As with the earlier controversy, there are scads of people on both sides who are firmly convinced of their correctness. But to me, it՚s interesting precisely because I can՚t make up my mind about how to feel.
Alt-right (aka nazi) leader Richard Spencer getting punched in the face:— sɹǝʌɐɹʇ ǝʞıɯ (@mtraven) January 21, 2017
Basically I have two conflicting reactions. The immediate and primal one is: these people are simply fucking evil, they advocate violence to others, most definitely including me and mine, and thus they deserve whatever shit rains down on them. Punch away. It helps that Spencer is practically the Platonic ideal of backpfeifengesicht.
The second is: violence is bad, having a robust definition of free speech is good, and political speech should be defended even when it is vile. The paradigm case here is when the ACLU defended the rights of neonazis to march through Skokie (next door to where I grew up as it happens). The organization՚s devotion to its principles impressed me a lot at the time, especially since it cost them a lot of members and funding.
There՚s a lot to be said for the second reaction. It seems more principled, and based on a more abstract idea of human behavior and thus influenced by what David Chapman calls the systemic mode, whereas the first reaction is pretty visceral and tribal. In the more developed systemic way of thinking, we can recognize that the principle of free speech are more important than the particular uses, good or bad, to which it is put.
But I find myself unable to give myself wholeheartedly to this systemic stance. I can՚t bring myself to tell someone who wants to punch a Nazi that it՚s wrong, because of some abstraction. I wish I could, because the liberal model of political order and political discourse is very appealing. I wish I could be a free speech absolutist like the recently deceased Nat Hentoff, exemplar of the old-school liberal tradition.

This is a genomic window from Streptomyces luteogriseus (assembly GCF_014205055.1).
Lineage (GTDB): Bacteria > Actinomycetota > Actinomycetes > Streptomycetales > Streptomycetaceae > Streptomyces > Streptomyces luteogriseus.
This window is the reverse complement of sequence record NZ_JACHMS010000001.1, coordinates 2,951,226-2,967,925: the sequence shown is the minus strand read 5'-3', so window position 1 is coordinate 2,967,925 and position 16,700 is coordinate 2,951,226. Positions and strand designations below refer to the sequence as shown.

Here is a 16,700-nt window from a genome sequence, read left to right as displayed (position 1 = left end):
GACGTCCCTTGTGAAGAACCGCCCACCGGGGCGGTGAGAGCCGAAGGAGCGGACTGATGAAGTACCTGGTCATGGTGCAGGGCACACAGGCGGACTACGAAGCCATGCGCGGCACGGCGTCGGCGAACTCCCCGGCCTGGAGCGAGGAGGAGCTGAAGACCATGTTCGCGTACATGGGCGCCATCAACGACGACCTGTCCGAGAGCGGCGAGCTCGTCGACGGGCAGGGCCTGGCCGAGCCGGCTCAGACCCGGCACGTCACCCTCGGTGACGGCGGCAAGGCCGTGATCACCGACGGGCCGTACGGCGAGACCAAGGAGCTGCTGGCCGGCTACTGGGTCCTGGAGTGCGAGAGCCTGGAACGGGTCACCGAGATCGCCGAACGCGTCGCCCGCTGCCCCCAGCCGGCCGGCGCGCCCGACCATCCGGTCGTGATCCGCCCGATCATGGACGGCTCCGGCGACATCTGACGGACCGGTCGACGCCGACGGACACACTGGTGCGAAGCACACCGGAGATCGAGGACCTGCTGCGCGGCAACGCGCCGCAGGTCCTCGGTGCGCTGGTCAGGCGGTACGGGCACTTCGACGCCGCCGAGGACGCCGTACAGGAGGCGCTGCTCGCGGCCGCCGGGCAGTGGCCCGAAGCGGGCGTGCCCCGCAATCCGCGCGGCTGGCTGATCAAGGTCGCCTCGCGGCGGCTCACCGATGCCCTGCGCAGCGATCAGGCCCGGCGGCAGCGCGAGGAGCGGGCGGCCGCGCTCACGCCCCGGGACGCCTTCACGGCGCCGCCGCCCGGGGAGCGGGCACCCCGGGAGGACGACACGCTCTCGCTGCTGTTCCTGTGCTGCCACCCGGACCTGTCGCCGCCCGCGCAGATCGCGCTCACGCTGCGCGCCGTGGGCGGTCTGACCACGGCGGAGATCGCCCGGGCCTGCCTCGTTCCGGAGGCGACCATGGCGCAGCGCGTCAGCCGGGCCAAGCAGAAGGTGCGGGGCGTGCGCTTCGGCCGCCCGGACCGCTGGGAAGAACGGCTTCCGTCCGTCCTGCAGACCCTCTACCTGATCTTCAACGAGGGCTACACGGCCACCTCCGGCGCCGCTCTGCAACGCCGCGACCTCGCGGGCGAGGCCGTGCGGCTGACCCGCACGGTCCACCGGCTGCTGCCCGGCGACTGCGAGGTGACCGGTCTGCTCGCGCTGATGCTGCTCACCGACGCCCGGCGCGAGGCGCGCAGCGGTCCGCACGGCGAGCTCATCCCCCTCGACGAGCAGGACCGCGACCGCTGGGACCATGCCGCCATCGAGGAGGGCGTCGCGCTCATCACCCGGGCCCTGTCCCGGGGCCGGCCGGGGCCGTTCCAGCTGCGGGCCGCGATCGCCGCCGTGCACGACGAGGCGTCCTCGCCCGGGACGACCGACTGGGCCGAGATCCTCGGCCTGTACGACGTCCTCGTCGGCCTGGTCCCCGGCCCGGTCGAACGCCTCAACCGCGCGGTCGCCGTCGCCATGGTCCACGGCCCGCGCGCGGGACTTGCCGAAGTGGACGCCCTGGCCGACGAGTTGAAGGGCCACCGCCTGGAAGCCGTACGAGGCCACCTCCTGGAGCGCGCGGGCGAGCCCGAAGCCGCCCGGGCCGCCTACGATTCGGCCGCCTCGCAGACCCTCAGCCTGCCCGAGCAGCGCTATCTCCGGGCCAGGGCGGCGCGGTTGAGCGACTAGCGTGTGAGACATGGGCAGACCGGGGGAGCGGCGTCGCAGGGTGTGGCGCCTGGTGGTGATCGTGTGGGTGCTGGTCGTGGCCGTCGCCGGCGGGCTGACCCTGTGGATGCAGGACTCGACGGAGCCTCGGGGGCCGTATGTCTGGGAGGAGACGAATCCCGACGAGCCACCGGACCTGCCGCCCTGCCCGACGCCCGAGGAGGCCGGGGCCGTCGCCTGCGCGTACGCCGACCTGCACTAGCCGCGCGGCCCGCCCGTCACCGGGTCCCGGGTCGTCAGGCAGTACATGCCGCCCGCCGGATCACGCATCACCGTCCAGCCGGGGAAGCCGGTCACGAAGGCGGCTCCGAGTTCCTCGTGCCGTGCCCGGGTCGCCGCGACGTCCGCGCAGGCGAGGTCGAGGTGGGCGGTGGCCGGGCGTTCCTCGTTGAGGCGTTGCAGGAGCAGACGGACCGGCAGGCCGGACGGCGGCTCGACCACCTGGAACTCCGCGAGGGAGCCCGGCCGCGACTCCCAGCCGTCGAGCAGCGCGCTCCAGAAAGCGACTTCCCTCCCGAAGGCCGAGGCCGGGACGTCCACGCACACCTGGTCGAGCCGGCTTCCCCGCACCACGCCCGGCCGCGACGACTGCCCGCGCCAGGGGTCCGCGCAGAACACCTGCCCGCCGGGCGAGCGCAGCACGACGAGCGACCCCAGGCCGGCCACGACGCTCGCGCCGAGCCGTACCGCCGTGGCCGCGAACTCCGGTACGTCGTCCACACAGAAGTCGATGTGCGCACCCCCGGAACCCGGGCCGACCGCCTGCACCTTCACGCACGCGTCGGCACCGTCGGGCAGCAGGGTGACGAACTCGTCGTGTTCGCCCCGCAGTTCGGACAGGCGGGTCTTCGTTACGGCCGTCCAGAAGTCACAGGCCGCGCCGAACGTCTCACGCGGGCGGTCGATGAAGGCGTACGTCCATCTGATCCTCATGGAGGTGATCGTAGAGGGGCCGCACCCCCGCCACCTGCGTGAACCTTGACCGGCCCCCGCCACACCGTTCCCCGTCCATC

Something about that stance strikes me as an obsolete fiction, one that maybe used to work fairly well but is crumbling at the edges these days. It՚s fundamental flaw is that it is based on a the idea that speech can be rigorously separable from action. While a useful fiction, it was never actually the truth, and in our postmodern condition it seems even less true than before.
The systemic rationalism that grounds out the idea of freedom speech is being eaten from the left by Foucauldian critical theory and anticolonialism, which reveals that discourse is never really a neutral player in power dynamics. It՚s being eaten from the right by the rise of ethno-nationalism (Trump, Brexit, etc) and their skillful manipulations of social media. And it՚s being eaten from the inside by the failure of global neoliberalism to control and channel the enormous energies of capitalism in a way that preserves the planet and human livelihood, and by ongoing failure of our institutions of discourse, such as congress and the press.
All of these factors combine to make the old model, of a separate sphere of discourse where ideas are rationally considered and debated, simply irrelevant. It was a nice idea, but the world has moved on. Speech isn՚t about rational discourse, it՚s about whoever can craft the best memes and capture people՚s attention long enough to sell them something.
Both the Nazis and the Nazi-punchers live in this new world. As kind of an old-fashioned liberal myself, I don՚t much like it but I have to acknowledge it. Politics is everywhere, and politics is a contest of strength, and the rules of combat are weak or nonexistent. Violent ideologies generate violent responses -- to wring hands about this fact, to attempt to sit on the sidelines, is a moral cop-out.
And to assume that your own life is somehow outside of and immune to the violence of political struggle is to be unforgivably naive; the worst form of privilege,